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Aquatic Preserve Program

Safety Updates

Effective Feb. 6: It is now federal law that all persons on a tour boat, ferry or other RCP-provided watercraft within Office of Resilience and Coastal Protection (RCP) managed lands are required to wear a mask. RCP will comply with this order and continue efforts to provide for staff and visitor safety. Please review individual aquatic preserve and NERR pages for specific information for each location. As DEP reopens managed areas, the department will take measures to ensure the protection of staff and the public. During these phases of reopening, visitors should expect limited hours, capacity and amenities.

Initially, approximately six managed areas will reopen remote access trails, beaches and boat ramps at the research reserves. Islands, beaches and submerged lands within the aquatic preserves will open in a manner consistent with local ordinances. Please refer to your local government web pages to identify any local restrictions.

Tour Our Aquatic Preserves

Our interactive story map takes you to our 42 aquatic treasures across the state, describing highlights of each aquatic preserve, along with links to each of their web pages on the DEP website. 

If you're more into the technical side, visit our MapDirect of our aquatic preserves. Scale back and you can see where each AP in the state is located.  

Aquatic Preserve Map

Explore Our Aquatic Preserves - Earn Swag

We challenge you to visit as many sites as possible with our Explore Aquatic Florida Passport! If you send us your information, you could earn cool swag. Learn more.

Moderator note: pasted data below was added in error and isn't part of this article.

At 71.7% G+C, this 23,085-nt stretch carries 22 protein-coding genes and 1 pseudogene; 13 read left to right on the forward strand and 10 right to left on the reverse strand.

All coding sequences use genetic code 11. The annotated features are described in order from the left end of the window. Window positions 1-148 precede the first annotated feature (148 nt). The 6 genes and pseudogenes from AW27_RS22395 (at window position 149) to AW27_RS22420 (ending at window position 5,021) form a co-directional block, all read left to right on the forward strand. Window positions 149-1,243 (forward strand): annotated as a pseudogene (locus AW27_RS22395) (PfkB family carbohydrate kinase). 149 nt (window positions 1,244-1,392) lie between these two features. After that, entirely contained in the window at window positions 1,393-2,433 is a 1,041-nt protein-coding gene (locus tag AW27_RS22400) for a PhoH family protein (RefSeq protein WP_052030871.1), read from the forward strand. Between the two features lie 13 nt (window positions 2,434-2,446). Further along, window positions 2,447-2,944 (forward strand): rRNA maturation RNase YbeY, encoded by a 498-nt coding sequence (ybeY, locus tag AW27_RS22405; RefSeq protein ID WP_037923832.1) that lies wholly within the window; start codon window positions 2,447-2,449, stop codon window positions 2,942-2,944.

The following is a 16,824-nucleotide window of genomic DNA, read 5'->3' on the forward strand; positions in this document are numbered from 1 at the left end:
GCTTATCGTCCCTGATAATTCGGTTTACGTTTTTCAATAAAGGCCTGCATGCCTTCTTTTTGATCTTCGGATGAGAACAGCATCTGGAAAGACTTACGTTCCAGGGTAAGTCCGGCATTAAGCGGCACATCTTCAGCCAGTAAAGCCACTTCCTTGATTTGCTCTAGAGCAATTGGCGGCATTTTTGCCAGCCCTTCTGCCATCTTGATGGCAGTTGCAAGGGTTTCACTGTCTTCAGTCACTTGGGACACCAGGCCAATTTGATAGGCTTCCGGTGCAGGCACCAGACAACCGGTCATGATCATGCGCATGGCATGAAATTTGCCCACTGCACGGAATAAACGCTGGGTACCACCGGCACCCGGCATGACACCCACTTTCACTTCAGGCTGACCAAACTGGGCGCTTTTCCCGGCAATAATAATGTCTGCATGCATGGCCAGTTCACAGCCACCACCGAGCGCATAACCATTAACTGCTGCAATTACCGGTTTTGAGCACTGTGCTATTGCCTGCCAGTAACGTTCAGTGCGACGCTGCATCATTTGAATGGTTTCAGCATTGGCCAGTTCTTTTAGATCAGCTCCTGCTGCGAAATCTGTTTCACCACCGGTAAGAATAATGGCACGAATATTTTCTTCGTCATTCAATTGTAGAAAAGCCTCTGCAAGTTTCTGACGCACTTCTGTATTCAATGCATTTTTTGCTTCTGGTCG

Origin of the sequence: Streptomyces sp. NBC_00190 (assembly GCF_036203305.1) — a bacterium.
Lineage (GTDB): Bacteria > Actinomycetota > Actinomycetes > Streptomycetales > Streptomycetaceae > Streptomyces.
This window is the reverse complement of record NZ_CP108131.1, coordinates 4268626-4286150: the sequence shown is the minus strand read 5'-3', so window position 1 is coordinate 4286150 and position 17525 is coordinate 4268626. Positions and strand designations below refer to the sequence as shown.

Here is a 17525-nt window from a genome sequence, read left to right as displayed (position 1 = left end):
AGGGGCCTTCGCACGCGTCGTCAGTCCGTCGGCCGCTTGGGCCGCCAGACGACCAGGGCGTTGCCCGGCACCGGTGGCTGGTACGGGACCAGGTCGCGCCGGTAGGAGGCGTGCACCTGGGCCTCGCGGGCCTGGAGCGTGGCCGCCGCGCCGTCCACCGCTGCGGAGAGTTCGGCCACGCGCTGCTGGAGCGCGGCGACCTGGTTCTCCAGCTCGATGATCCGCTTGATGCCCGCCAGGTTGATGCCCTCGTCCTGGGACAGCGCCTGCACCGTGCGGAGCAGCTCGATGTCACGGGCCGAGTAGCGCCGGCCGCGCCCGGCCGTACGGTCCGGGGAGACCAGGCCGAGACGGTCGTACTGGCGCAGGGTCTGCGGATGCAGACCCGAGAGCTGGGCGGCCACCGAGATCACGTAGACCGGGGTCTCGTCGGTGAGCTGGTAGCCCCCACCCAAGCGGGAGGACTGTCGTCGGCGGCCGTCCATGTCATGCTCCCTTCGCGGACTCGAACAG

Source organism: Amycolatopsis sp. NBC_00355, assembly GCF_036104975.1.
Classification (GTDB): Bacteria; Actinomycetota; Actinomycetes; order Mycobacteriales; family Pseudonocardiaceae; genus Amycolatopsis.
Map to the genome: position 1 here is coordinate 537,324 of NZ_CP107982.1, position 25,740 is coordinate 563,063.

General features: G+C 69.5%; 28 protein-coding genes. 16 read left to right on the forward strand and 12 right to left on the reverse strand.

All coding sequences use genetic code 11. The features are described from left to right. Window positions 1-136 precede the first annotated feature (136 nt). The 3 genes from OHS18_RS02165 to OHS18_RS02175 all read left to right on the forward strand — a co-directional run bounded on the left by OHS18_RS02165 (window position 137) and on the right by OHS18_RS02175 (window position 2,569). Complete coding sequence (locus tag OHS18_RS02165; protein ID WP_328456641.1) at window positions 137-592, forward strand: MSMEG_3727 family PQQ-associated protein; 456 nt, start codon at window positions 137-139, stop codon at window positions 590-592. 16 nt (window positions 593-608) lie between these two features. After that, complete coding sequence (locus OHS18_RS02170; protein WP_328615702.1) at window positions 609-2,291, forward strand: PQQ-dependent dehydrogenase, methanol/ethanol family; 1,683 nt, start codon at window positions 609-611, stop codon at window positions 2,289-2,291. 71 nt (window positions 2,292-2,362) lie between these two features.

About our Aquatic Preserves

Much of Florida's distinctive character lies in the beauty of its 825 miles of coastline. The best of our coastal landscapes, as well as several inland waters, have been set aside for protection as aquatic preserves. Florida's natural beauty always has been a major attraction for both tourists and residents. Ironically, the very features that draw people to Florida are potentially endangered by the increased population pressures. Aquatic preserves protect Florida's living waters to ensure they will always be home for bird rookeries and fish nurseries, freshwater springs and salt marshes, and seagrass meadows and mangrove forests.

These aquatic preserves  — dotted up and down Florida's coastline  — offer a window into the state's natural and cultural heritage. In 1975, with growing appreciation for their environmental diversity and alluring beauty, Florida enacted the Aquatic Preserve Act. This ensures the continuation of aquatic preserves' natural conditions — "their aesthetic, biological and scientific values may endure for the enjoyment of future generations."

Wildlife Habitat

These pristine waters act as critical nurseries for fish and other aquatic life that are an integral part of the Florida way of life. Bottlenose dolphins break the water's surface and manatees feed on seagrasses. Wading and shore birds — including pelicans, ospreys and roseate spoonbills — thrive in the shallow waters.


About two-thirds of Floridians live in counties that border an aquatic preserve. Aquatic preserves are vital to Florida's quality of life. Residents and visitors enjoy swimming, fishing, boating and paddling through the preserves, often unaware the waters are being protected and preserved.

Cultural Heritage

Numerous archaeological sites found along and within the aquatic preserves attest to early human habitation. Like many people today, early explorers found them attractive places to live. Shell mounds, which are heaps of the discarded remains from early meals, bear the evidence of early human communities and add to their cultural and historical value.

Aquatic preserves' natural heritage is entrusted to us — to explore, experience and protect  — for future generations.


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